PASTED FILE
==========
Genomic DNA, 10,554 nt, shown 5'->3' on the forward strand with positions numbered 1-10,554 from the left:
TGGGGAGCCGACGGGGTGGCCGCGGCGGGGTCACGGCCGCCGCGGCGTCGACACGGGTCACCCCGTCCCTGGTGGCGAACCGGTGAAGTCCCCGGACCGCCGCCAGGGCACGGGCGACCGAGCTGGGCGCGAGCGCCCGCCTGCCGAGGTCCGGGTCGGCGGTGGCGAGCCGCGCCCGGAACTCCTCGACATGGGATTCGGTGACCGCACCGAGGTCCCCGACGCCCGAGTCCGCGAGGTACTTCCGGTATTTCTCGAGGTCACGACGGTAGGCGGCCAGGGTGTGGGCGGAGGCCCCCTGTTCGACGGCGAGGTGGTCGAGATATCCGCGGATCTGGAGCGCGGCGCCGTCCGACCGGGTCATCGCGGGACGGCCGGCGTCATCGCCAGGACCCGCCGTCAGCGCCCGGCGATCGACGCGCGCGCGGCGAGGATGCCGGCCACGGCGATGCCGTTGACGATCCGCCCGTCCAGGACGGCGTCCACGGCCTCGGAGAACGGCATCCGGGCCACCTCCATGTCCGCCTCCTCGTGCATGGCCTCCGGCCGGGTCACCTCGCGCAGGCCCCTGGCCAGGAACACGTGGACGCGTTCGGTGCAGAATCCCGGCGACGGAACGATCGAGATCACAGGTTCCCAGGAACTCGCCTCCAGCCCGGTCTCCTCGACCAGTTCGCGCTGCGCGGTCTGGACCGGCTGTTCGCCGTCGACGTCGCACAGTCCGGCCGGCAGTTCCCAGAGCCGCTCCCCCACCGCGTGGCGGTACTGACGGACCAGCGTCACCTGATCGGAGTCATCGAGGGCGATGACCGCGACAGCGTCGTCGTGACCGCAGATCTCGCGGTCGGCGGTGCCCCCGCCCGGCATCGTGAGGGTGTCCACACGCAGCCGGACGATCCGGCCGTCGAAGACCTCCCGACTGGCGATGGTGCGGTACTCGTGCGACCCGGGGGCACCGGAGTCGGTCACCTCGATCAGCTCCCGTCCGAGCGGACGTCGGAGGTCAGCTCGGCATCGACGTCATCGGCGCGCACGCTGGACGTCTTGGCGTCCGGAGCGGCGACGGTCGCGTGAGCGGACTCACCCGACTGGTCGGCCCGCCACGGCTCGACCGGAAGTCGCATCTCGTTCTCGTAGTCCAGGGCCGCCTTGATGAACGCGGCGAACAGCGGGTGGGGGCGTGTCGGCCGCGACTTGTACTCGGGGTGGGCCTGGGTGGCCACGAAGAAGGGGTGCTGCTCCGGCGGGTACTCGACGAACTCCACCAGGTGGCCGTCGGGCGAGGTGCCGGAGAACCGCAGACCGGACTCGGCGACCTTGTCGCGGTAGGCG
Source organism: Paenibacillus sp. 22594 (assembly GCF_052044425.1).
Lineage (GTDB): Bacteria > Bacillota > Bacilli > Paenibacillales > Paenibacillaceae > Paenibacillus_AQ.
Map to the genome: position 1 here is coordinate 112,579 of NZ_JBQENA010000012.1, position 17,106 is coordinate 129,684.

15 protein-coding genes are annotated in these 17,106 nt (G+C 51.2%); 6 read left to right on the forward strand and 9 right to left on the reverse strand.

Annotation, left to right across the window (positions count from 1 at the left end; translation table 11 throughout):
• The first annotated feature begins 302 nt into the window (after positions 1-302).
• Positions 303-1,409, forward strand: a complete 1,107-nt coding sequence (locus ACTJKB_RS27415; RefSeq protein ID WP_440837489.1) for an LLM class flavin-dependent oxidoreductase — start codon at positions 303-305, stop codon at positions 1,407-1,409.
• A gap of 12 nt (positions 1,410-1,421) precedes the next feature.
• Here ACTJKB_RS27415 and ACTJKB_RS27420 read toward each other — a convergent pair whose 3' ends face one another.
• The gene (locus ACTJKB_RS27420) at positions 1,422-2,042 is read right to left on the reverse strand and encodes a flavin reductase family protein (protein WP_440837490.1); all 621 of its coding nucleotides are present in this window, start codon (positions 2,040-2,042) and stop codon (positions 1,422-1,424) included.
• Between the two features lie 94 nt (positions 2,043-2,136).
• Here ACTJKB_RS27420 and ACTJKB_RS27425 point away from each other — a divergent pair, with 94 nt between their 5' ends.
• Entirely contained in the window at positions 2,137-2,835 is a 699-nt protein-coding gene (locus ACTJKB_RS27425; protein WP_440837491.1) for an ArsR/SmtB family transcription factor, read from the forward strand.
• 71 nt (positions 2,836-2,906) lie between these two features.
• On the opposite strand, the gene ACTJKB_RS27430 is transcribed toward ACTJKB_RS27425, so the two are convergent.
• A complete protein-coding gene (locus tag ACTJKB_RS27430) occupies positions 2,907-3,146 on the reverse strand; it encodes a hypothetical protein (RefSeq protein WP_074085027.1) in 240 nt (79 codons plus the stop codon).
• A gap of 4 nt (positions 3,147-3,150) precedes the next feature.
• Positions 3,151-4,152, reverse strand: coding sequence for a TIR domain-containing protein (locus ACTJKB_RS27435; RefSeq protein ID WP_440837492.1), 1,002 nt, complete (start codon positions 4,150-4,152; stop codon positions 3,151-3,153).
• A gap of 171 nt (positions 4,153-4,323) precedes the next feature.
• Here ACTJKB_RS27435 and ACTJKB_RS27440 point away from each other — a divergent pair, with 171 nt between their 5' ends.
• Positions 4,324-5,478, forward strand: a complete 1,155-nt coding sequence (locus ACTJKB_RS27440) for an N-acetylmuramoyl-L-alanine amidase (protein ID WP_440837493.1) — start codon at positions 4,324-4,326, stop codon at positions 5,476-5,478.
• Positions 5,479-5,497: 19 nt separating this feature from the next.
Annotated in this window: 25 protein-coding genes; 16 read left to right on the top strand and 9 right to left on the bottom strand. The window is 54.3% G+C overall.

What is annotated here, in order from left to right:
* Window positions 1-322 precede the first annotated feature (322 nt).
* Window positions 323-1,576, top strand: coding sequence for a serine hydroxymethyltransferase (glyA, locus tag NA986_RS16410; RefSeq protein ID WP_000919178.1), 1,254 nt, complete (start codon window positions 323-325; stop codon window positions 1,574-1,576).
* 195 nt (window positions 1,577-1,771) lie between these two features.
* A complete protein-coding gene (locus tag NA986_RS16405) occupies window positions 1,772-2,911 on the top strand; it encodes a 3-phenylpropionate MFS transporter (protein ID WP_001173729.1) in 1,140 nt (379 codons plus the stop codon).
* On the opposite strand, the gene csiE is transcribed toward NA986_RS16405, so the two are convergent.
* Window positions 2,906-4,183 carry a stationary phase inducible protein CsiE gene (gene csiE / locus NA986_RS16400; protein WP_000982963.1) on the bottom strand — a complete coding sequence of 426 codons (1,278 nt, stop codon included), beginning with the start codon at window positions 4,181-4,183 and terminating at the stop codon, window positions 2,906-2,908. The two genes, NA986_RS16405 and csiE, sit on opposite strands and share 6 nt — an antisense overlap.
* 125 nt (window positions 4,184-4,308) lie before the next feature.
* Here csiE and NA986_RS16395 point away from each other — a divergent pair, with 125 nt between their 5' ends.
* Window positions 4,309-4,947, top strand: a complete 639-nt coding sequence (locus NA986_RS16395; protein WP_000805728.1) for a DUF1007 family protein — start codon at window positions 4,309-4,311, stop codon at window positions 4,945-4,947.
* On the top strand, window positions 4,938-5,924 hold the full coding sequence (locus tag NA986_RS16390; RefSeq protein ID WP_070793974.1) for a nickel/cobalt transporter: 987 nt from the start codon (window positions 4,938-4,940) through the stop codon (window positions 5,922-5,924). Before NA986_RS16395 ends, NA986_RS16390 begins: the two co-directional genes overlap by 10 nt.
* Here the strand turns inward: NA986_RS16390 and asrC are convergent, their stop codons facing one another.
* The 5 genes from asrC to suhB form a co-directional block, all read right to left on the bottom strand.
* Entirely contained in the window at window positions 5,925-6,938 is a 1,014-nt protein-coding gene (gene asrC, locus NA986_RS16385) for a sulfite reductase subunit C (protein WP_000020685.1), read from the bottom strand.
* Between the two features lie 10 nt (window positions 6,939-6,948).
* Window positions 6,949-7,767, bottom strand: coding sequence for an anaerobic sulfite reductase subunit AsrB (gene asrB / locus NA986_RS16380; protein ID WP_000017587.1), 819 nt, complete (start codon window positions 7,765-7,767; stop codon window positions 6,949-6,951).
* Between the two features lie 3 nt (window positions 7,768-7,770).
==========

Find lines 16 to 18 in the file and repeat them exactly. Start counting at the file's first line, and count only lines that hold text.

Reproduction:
• 71 nt (positions 2,836-2,906) lie between these two features.
• On the opposite strand, the gene ACTJKB_RS27430 is transcribed toward ACTJKB_RS27425, so the two are convergent.
• A complete protein-coding gene (locus tag ACTJKB_RS27430) occupies positions 2,907-3,146 on the reverse strand; it encodes a hypothetical protein (RefSeq protein WP_074085027.1) in 240 nt (79 codons plus the stop codon).